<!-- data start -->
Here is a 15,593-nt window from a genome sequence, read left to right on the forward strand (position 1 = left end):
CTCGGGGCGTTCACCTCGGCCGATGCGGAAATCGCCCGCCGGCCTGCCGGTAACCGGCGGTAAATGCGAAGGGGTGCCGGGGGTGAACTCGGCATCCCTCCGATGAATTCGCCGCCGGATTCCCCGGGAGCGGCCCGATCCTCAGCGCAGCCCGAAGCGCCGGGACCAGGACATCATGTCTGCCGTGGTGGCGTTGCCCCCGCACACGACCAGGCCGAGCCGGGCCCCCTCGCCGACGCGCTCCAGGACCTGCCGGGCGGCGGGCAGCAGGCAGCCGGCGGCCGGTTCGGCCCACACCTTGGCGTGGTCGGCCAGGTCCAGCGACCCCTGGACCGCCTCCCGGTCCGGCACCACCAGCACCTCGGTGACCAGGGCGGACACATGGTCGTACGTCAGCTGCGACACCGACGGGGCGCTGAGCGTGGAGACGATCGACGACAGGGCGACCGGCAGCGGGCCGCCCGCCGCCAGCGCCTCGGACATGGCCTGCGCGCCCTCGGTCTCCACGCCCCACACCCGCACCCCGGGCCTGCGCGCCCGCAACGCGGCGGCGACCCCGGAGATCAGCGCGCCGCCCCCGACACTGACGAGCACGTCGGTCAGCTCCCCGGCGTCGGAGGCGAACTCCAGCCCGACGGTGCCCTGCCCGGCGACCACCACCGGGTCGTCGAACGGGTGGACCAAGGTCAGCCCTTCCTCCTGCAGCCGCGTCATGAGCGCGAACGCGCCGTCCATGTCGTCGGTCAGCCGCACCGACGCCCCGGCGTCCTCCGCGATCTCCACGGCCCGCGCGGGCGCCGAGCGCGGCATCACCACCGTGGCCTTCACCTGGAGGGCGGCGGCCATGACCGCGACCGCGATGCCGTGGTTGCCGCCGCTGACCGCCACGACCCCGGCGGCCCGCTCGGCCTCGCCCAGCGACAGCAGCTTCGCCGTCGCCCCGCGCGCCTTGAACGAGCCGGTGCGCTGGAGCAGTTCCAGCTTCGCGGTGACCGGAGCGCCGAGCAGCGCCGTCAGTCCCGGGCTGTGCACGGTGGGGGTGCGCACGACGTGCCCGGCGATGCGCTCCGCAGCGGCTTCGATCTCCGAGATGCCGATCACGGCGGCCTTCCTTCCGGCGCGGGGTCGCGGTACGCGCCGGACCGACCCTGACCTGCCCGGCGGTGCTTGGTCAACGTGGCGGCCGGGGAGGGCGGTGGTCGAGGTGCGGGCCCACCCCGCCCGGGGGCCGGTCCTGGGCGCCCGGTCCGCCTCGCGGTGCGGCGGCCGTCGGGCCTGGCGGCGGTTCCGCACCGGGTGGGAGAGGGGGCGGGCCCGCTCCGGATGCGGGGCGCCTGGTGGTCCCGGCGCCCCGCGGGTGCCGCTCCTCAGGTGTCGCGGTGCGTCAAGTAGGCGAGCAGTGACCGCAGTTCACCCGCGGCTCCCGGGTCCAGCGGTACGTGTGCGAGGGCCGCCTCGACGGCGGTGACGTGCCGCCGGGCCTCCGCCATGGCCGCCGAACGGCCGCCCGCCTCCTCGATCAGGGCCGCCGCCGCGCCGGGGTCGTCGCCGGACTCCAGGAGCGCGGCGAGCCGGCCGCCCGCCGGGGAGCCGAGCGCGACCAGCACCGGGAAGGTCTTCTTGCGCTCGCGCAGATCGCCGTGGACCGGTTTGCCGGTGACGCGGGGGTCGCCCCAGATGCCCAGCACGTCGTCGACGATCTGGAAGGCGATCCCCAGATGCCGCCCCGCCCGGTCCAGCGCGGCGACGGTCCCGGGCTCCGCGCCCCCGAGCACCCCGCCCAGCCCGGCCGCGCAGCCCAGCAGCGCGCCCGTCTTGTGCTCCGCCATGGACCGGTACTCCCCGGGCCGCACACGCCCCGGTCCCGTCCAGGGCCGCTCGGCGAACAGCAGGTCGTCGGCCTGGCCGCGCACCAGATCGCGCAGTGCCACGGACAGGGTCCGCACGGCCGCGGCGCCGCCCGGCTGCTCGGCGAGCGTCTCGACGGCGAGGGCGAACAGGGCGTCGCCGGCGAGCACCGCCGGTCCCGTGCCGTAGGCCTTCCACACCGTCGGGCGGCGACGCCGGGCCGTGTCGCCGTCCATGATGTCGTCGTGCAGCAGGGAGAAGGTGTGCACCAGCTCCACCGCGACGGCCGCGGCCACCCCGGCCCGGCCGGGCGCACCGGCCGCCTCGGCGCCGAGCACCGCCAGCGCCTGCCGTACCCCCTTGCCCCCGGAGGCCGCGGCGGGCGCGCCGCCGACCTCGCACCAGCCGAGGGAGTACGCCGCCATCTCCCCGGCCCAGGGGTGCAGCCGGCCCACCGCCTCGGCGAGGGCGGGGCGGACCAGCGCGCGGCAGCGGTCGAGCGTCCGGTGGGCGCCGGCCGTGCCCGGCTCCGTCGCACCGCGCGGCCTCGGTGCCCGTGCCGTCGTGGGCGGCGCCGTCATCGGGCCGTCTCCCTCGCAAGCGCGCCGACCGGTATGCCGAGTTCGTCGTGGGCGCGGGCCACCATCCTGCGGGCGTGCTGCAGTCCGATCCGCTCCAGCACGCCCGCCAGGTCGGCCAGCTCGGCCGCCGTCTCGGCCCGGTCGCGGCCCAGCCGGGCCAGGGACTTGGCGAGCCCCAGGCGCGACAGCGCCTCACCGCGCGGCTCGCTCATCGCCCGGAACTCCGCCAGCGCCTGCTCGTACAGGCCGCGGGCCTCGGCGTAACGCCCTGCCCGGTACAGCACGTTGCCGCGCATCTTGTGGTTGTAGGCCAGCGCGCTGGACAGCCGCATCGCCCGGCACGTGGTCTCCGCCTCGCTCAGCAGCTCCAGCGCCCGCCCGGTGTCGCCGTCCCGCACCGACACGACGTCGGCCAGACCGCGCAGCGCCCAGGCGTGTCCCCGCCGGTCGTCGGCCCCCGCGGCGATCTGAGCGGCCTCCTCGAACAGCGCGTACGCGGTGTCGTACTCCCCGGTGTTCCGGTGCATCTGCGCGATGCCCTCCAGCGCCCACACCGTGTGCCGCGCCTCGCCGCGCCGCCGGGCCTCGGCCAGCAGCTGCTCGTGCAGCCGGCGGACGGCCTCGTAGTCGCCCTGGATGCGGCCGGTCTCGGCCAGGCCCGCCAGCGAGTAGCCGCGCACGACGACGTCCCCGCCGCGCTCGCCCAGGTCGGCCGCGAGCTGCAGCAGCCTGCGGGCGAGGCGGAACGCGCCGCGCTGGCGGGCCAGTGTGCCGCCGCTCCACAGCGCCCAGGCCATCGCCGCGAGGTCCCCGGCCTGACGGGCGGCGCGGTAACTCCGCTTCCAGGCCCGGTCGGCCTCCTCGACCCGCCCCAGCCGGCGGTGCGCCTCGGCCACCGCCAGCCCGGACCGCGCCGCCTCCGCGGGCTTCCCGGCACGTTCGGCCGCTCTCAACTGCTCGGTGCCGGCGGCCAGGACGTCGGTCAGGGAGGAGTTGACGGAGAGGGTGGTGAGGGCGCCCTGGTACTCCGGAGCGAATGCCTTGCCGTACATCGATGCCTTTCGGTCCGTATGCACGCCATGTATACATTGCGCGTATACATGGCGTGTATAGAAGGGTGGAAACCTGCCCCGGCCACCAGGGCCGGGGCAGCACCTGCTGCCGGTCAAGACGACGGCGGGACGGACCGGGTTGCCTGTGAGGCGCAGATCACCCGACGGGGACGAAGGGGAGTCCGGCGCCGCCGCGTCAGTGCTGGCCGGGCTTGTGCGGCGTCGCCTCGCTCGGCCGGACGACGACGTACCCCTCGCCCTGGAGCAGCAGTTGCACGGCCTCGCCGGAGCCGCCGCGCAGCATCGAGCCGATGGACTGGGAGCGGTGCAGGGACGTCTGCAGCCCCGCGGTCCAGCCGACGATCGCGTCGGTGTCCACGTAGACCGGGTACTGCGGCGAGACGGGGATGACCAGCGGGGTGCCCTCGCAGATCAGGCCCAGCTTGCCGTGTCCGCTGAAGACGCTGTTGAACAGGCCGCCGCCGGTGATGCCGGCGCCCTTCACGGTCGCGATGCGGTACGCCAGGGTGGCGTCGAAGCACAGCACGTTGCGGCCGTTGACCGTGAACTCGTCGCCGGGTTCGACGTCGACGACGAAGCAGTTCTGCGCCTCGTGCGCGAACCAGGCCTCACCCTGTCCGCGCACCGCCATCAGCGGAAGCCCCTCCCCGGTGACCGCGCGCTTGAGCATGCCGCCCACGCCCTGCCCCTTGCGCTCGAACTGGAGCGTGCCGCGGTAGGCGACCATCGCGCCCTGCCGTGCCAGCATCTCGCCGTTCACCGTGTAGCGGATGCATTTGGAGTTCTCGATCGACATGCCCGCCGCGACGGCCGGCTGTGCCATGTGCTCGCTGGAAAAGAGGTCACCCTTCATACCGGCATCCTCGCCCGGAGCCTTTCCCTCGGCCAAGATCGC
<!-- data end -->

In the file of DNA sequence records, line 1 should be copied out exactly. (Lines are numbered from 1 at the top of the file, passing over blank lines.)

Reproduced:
Here is a 15,593-nt window from a genome sequence, read left to right on the forward strand (position 1 = left end):